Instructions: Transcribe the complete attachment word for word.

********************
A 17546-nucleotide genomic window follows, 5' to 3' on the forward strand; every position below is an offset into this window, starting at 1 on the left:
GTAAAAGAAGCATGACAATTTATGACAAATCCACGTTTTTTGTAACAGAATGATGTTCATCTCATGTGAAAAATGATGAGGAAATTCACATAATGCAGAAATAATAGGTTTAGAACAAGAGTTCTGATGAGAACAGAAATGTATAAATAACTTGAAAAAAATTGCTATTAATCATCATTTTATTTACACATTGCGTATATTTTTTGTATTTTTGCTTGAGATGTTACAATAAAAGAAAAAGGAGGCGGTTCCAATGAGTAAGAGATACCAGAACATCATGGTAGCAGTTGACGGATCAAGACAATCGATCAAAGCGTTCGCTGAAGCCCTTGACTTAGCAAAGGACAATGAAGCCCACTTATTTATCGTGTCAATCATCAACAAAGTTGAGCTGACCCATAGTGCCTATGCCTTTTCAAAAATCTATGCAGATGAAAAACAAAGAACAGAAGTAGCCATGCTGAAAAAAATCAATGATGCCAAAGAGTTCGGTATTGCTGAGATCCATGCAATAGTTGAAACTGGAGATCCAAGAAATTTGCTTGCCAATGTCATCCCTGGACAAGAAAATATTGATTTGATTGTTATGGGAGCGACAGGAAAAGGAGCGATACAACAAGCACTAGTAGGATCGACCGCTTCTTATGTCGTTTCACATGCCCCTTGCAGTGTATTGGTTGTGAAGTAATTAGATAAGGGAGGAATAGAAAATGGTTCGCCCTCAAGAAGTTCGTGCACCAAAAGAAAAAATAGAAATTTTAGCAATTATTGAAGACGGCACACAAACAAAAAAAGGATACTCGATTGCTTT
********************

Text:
A 17546-nucleotide genomic window follows, 5' to 3' on the forward strand; every position below is an offset into this window, starting at 1 on the left:
GTAAAAGAAGCATGACAATTTATGACAAATCCACGTTTTTTGTAACAGAATGATGTTCATCTCATGTGAAAAATGATGAGGAAATTCACATAATGCAGAAATAATAGGTTTAGAACAAGAGTTCTGATGAGAACAGAAATGTATAAATAACTTGAAAAAAATTGCTATTAATCATCATTTTATTTACACATTGCGTATATTTTTTGTATTTTTGCTTGAGATGTTACAATAAAAGAAAAAGGAGGCGGTTCCAATGAGTAAGAGATACCAGAACATCATGGTAGCAGTTGACGGATCAAGACAATCGATCAAAGCGTTCGCTGAAGCCCTTGACTTAGCAAAGGACAATGAAGCCCACTTATTTATCGTGTCAATCATCAACAAAGTTGAGCTGACCCATAGTGCCTATGCCTTTTCAAAAATCTATGCAGATGAAAAACAAAGAACAGAAGTAGCCATGCTGAAAAAAATCAATGATGCCAAAGAGTTCGGTATTGCTGAGATCCATGCAATAGTTGAAACTGGAGATCCAAGAAATTTGCTTGCCAATGTCATCCCTGGACAAGAAAATATTGATTTGATTGTTATGGGAGCGACAGGAAAAGGAGCGATACAACAAGCACTAGTAGGATCGACCGCTTCTTATGTCGTTTCACATGCCCCTTGCAGTGTATTGGTTGTGAAGTAATTAGATAAGGGAGGAATAGAAAATGGTTCGCCCTCAAGAAGTTCGTGCACCAAAAGAAAAAATAGAAATTTTAGCAATTATTGAAGACGGCACACAAACAAAAAAAGGATACTCGATTGCTTT